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Hate crime spike infecting Cape Region

November 20, 2020

An ugly spike of hatred and bigotry surfaced in Delaware’s Cape Region this week. A prominent Black voice in the Southern Delaware Alliance for Racial Justice awoke to find what appeared to be the word Trump burned into her lawn; a lawn where she had proudly displayed Black Lives Matter signs.

Making the effort to premeditate and execute the defacing of her lawn under cover of darkness is a criminal act reminiscent of cowardly Ku Klux Klan cross-burnings. The incident deserves no less than treatment as the targeted hate crime which it clearly is.   

During the same time period, a popular local author and champion of LGTBQ causes found a recent virtual event she was hosting disrupted by anti-LGBTQ voices spewing poisonous venom.

A third incident involved a local man of great responsibility embarrassing himself and those associated with him, personally and professionally, by taking to social media to slur homosexuals.

Thousands of healthcare professionals, first responders, educators and business people are struggling to help our community survive in the face of the pandemic. The last thing we need as a community trying to keep its collective head above water is a handful of radicals among us from the political fringes perpetrating acts like these, as well as other acts like defacing political signs along the highway.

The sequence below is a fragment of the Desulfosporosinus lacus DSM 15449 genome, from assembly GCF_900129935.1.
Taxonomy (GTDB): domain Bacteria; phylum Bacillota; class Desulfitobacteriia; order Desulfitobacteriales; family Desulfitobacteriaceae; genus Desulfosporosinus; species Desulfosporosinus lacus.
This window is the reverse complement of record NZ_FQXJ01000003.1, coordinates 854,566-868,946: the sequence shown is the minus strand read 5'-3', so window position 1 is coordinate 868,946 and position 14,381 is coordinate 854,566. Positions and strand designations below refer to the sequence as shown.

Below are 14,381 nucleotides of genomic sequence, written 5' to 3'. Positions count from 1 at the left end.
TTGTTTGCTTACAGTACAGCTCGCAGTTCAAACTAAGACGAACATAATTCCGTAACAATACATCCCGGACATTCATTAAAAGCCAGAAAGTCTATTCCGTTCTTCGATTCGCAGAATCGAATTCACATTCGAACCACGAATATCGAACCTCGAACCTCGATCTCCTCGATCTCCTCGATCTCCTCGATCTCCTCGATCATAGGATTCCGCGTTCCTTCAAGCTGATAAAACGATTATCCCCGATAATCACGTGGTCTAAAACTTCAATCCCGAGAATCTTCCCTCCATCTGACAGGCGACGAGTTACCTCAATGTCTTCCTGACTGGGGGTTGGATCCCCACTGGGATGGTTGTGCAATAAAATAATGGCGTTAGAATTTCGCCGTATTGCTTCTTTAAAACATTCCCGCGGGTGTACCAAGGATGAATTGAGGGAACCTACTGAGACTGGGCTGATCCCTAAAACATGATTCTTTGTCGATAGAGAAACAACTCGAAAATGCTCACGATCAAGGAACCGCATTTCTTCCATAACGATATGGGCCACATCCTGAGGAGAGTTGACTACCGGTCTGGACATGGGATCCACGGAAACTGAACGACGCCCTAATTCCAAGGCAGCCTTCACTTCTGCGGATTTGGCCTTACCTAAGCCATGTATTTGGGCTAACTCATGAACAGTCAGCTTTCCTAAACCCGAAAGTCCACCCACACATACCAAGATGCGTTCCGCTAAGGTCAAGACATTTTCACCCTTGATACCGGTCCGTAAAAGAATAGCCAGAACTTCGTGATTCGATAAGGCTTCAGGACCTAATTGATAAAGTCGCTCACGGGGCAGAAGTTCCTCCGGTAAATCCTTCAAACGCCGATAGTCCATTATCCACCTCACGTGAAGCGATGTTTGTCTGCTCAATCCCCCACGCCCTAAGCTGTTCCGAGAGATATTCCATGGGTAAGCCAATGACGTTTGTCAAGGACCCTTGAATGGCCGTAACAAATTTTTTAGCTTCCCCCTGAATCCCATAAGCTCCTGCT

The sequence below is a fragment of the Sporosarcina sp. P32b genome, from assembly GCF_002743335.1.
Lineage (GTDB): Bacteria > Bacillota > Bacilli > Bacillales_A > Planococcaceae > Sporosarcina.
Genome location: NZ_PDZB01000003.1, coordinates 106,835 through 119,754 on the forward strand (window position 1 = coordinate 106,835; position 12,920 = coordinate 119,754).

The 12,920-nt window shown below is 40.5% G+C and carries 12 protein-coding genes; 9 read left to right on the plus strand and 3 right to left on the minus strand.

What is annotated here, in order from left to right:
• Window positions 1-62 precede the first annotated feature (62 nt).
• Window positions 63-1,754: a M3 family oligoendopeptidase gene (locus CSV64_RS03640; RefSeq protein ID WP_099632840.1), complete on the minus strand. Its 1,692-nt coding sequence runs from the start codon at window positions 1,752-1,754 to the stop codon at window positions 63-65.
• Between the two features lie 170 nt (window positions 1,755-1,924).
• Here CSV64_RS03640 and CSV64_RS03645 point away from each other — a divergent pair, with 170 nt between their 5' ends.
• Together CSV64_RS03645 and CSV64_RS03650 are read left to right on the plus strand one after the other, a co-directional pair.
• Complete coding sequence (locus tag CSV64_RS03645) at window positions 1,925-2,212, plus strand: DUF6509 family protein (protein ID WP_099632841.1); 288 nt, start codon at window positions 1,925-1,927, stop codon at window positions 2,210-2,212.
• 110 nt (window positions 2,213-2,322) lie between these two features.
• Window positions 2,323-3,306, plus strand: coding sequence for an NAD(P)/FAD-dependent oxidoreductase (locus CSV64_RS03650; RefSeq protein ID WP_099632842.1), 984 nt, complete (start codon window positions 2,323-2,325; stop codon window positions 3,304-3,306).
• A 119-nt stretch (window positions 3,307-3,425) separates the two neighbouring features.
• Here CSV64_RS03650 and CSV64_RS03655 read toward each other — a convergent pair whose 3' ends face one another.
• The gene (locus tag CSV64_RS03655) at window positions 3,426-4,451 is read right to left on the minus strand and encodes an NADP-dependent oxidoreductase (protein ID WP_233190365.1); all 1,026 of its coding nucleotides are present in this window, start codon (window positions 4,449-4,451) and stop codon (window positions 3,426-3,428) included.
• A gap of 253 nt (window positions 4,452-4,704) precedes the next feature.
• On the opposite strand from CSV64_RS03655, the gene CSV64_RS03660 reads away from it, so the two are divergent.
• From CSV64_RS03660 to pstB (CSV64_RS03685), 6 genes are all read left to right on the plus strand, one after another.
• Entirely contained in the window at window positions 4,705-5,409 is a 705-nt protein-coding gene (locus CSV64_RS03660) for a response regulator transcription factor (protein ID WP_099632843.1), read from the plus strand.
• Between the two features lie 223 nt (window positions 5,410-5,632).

Sabotaging the heroic efforts of the greatest majority trying to do the right thing is a cancer that we have to root out, and address from every angle that may eradicate its evils. That will require dedication, technologically assisted professional investigations, and sincere efforts to understand.

The spectrum here ranges from terrorism to gross irresponsibility. All incidents are being investigated and addressed by the appropriate authorities, which further taxes our already strained public resources.

This spike, part of a nationwide surge in hate crimes, is another painful reminder of how far we have yet to go to achieve equal civil rights – and a civil society that values harmony – not only as a legal matter, but also as an honored component of our national culture.    

  • Editorials are considered by the editorial board and written by Dennis Forney, Publisher Emeritus, with occasional contributions from other board members: Trish Vernon, CoPublisher and Editor; Dave Frederick, Sports Editor Emeritus; Jen Ellingsworth, Associate Editor; Nick Roth, Sports Editor; and Chris Rausch, CoPublisher and General Manager.

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